History of Reflexology

Although many people are only becoming aware of reflexology in this era and age, this massage therapy has been in existence for quite a long time. The practice has had a charming timeline in history. It is interesting to have a look at the origins of the practice, how it has evolved over time and how it has morphed into what it is today.

Although the true origins of reflexology are still debatable, the discovery of a painting in an ancient Egyptian tomb (tomb of Ankmahor) provided tangible evidence about the ancient practice of the therapy. The painting is believed to be as old as 2330 B.C., meaning that reflexology could have been long practiced before 2330 B.C.

Before the emergence of the Egyptian painting, there was a belief that the practice was a spin-off of Ayurvedic medicine, a form of alternative medicine practiced in ancient India. There are also suggestions that the practice might have borrowed some of its principles from other healing techniques such as acupuncture and shiatsu.

The sixteenth century was a ground-breaking period for the practice. Benvenuto Cellini, an Italian sculptor, managed to successfully reduce pain on his body by applying pressure on his toes and fingers.

It appears that reflexology evolved from several ancient healing techniques. However, in the western society, the early accounts of the practice were accounted for by two physicians, Dr. Adamus and Dr. A’tatis who in 1582, published a book on reflexology. Shortly after, Dr. Bell of Germany published a second book on the healing technique.

It is believed that when the twentieth US president, James Garfield, was shot during an assassination attempt in 1881, physicians applied pressure on some of his organs in order to relieve pain.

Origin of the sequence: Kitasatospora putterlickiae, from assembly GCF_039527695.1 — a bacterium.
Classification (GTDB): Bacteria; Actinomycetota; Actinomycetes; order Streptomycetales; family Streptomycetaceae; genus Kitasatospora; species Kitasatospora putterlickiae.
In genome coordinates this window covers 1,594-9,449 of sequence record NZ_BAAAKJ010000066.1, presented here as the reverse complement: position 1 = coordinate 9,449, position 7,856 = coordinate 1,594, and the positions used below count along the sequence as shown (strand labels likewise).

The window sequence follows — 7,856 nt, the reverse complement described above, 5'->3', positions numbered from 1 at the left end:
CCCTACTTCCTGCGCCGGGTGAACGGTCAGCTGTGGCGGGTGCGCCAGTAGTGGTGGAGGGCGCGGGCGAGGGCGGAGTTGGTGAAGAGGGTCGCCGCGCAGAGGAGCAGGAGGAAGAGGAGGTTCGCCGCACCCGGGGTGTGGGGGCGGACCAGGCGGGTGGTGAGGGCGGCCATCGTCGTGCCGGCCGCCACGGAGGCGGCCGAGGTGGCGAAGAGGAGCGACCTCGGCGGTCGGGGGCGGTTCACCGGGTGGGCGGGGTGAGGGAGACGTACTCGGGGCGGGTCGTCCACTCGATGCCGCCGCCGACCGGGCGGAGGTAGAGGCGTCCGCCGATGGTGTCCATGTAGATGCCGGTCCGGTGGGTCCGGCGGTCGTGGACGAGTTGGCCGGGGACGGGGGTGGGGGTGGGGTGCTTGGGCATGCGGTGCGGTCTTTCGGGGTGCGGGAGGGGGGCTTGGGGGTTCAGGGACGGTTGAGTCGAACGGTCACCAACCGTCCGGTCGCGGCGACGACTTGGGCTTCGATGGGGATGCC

The twentieth century is the moment in history when reflexology began to take shape into what it is today. Among the early proponents of the healing technique was Dr. William H. Fitzgerald, M.D. Dr. Fitzgerald partnered with Dr. Edwin Bowers, M.D., and they published a book entitled “Relieving Pain At Home” in 1917.

Back then, reflexology was known as Zone Analgesia – as Dr. Fitzgerald preferred to call it. He reasoned that applying pressure on body organs corresponding to an injured organ would relieve the pain. The palate, back of the pharynx, and the tongue were used as pressure points (or reflex zones) by the doctor. Some of the tools he used included clothes pegs, surgical clamps, aluminum combs and elastic bands.

Dr. Fitzgerald also found out that applying pressure on pressure points did not only minimize pain but managed to treat the root cause of the pain. This was a victory on its own. As a result of his work and discoveries, he drew the first chart depicting the longitudinal zones of the human body.

Although the theory zone therapy was initially not well received in the early twentieth century, dentists and doctors accepted it as a way of relieving pain. Today, Dr. Fitzgerald is called the “Father of zone therapy” for his pioneering work in the field. Dr. Fitzgerald was inspired by Dr. H. Bressler who had earlier used pressure therapy on some of his patients.

The other proponents of Reflex zone therapy were Dr. Joseph Riley and Dr. George White. Working in Dr. Riley’s office was Eunice Ingham, a therapist. After seeing Dr. Riley working on patients’ hands, Eunice Ingham was convinced that working on the feet of the patients would relieve their pain. Due to her interest and studies, Eunice Ingham managed to use the feet to map the entire human body. She played a central role in shaping reflexology.

Eunice was a lecturer, author, and public speaker. One of Eunice’s students, Doreen Bayly, authored a book entitled “Reflexology Today” in 1984.

In 1961, the term ‘reflexology’ was adopted after the profession of physiotherapists refused to accept the term “Zone Therapy.” Some of the names used to refer to reflexology are Pressure Point Massage, Reflexotherapy, and Vita-Flex among others.

The Association of Reflexologists (AoR) was formed in 1984 in the UK. The year 1991 saw the formation of the International Council of Reflexologist (ICR) in Toronto, Canada. In 1994, Reflexology in European Network (RiEN) was established. Ever since then, several other reflexology organizations have been formed with the aim to promote the massage therapy.

The history of reflexology is a great story entwined with ancient Egyptian tombs, medical doctors, and an assassination attempt on an American president. Modern reflexology is nothing but an offshoot of mainstream medicine. Whatever the story, reflexology was here before this generation and will continue to be here for a long time to come.

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